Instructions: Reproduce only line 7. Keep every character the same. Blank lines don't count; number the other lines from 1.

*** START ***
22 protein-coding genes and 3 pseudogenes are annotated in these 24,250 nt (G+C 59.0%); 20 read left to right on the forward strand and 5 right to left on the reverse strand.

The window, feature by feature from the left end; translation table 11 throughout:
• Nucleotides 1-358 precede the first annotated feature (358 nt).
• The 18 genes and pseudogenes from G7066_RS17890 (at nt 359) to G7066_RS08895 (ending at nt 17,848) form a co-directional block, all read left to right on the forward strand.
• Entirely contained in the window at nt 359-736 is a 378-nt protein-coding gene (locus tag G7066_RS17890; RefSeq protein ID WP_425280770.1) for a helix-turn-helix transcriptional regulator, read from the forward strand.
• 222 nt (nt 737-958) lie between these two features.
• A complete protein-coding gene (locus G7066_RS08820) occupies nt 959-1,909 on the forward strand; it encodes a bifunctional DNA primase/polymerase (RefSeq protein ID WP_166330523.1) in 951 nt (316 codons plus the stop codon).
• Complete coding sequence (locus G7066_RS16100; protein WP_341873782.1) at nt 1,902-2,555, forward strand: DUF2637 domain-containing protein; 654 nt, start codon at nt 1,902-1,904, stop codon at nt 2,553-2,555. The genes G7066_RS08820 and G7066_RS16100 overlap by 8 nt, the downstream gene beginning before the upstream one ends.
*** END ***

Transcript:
• A complete protein-coding gene (locus G7066_RS08820) occupies nt 959-1,909 on the forward strand; it encodes a bifunctional DNA primase/polymerase (RefSeq protein ID WP_166330523.1) in 951 nt (316 codons plus the stop codon).